Not every job you hold will be your dream job, but according to bestselling management author and CNBC contributor Suzy Welch, treating any job as a simple means to an end is a mistake.
Not only is it a mistake, Welch tells CNBC Make It, but your intentions will be clear to prospective employers — and that could kill your chances in a job interview.
“Would you marry someone who said, ‘You’re OK, but only until someone better comes along?’” she asks. “Obviously no — but that’s exactly what prospective employers hear when you utter the phrase of death in any job interview.”
That phrase? “Stepping stone.”
The first time Welch heard these two words in an interview was when she was a hiring manager looking to add editors to the business magazine she was running. She was hoping to hire a particularly talented candidate, who seemed interested in the job. The interview went well, and Welch says she ended it by asking a classic question, “Where do you see yourself in three years?”
“Probably in communications for a bank,” the candidate replied. “I’d love to transition to that industry, which makes this job such an excellent stepping stone.”
Welch knew immediately that was the end of the road with that candidate, no matter how impressive her talent.
“Don’t get me wrong — I actually admire people who think strategically about their careers,” she says. “After seven years as a crime reporter, I knew I needed an MBA and a few years of consulting before I could legitimately cover business, and I’ve even advised my own kids to work at certain companies just to gain skills.”
But though every job you hold won’t be a lifetime commitment, you can’t move throughout your career “using employers for your own needs.” Doing this, Welch says, will inevitably backfire — even if you don’t use the dreaded phrase “stepping stone,” your strategy will become clear to employers.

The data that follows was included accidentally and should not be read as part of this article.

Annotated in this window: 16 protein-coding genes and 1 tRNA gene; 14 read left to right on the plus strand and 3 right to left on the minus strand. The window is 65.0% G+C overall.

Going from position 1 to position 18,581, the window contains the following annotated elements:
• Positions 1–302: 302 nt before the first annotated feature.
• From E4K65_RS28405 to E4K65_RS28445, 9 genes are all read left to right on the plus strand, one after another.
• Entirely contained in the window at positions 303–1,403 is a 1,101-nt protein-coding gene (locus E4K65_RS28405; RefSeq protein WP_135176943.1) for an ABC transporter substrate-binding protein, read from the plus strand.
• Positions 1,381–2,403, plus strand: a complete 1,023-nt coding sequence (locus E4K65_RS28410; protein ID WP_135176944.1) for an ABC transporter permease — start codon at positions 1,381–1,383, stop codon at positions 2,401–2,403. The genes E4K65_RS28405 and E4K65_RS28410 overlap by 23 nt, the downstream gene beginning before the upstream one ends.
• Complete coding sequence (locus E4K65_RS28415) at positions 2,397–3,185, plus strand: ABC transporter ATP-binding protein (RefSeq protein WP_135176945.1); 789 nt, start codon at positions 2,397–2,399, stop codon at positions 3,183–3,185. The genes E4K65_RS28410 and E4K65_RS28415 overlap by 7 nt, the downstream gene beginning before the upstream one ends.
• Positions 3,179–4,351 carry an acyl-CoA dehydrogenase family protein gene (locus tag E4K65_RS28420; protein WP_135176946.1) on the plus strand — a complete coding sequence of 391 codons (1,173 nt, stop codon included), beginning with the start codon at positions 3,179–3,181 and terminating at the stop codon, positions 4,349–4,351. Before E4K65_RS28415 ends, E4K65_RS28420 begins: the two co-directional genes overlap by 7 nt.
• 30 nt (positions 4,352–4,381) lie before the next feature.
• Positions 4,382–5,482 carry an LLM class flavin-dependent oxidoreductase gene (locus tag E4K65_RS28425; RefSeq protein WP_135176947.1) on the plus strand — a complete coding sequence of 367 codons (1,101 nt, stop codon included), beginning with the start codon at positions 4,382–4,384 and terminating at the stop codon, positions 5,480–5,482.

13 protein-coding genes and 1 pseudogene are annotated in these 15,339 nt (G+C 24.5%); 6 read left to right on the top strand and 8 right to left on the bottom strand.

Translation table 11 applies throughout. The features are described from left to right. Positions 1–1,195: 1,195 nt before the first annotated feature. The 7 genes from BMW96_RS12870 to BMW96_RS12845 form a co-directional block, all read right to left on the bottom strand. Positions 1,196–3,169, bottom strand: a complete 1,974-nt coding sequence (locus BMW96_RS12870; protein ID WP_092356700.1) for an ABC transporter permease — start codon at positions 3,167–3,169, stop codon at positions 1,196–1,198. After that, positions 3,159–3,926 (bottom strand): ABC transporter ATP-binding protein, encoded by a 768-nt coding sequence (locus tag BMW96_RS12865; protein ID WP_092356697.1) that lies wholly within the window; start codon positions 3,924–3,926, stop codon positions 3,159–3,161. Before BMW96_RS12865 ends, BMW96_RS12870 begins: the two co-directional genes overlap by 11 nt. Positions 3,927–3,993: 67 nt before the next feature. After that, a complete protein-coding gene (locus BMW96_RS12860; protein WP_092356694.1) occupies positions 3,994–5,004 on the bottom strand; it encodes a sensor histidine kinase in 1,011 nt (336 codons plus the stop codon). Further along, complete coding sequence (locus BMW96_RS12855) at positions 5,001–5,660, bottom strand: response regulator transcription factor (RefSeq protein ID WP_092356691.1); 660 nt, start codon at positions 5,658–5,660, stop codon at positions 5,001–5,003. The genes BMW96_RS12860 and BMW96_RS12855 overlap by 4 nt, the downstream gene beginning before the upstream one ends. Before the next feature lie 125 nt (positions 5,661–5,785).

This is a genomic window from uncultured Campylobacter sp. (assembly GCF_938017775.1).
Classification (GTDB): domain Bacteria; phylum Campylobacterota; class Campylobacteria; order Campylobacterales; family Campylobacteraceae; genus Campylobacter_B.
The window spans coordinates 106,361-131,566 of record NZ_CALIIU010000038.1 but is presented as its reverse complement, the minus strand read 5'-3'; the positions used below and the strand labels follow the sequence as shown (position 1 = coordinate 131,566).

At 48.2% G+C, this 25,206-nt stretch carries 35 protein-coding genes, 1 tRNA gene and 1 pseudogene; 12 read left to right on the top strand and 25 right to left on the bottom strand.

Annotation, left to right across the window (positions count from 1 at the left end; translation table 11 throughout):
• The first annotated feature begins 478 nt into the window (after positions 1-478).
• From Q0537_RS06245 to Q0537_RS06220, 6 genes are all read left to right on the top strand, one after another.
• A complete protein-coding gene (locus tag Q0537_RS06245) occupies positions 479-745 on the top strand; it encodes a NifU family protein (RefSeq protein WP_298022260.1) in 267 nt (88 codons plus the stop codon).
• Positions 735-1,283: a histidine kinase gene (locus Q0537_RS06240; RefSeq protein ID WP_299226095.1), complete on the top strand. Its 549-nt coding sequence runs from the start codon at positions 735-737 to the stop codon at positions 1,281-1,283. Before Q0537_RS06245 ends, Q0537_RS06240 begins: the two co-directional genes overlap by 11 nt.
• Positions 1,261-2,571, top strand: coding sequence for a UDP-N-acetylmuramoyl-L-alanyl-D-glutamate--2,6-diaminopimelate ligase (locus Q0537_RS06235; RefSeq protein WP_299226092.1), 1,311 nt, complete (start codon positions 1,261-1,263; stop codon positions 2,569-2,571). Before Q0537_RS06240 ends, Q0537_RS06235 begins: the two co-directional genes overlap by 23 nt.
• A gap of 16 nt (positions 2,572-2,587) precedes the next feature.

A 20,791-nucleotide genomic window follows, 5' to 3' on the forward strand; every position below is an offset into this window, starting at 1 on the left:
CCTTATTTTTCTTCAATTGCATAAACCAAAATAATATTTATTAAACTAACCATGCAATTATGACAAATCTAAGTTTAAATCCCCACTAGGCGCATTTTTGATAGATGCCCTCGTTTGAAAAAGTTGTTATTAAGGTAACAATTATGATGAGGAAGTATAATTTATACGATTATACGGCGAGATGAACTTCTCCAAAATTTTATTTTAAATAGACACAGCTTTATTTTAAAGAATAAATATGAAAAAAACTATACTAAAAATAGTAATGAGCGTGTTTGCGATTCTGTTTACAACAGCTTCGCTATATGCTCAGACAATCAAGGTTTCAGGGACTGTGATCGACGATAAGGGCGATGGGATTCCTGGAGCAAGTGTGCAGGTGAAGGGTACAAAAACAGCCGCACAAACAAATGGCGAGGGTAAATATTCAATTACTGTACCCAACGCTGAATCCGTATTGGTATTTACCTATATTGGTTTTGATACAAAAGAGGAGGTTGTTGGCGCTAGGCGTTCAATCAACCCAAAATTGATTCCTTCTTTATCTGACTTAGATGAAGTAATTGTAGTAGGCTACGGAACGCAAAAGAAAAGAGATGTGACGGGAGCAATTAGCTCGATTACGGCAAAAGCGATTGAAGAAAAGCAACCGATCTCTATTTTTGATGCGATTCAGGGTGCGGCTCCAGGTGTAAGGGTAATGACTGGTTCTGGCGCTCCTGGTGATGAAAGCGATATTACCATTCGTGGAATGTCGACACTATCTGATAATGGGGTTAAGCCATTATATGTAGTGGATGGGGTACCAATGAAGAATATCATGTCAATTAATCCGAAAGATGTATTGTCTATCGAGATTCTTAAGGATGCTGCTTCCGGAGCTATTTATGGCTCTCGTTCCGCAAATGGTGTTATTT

And treating your job “as a means to an end” isn’t a particularly satisfying way to live. “It’s beyond strategic. It’s beyond ambition. It’s just kind of mercenary.”
“I’m not only saying, ‘Don’t utter the words ‘stepping stone’ in an interview,’” Welch emphasizes. “I’m saying don’t even think them. Even if you know a job isn’t forever, it’s your professional home while they’re paying you.”
Instead, approach every job opportunity as though it could actually turn out to be your dream job, regardless of how long you plan to be there.
“That’s the only way to make true friends with your colleagues, earn a reputation as a team player and hopefully do something every day that’s bigger than you,” she says. “Maybe you’ll leave someday. Maybe you won’t. But if you do, in time, it will be with integrity — and that’s a step worth taking.”
Suzy Welch is the co-founder of the Jack Welch Management Instituteand a noted business journalist, TV commentator and public speaker. Think you need Suzy to fix your career? Email her at firstname.lastname@example.org.
This article first appeared on CNBChttps://www.cnbc.com/2019/06/17/suzy-welch-2-words-you-should-never-say-in-a-job-interview.html and is republished with its permission.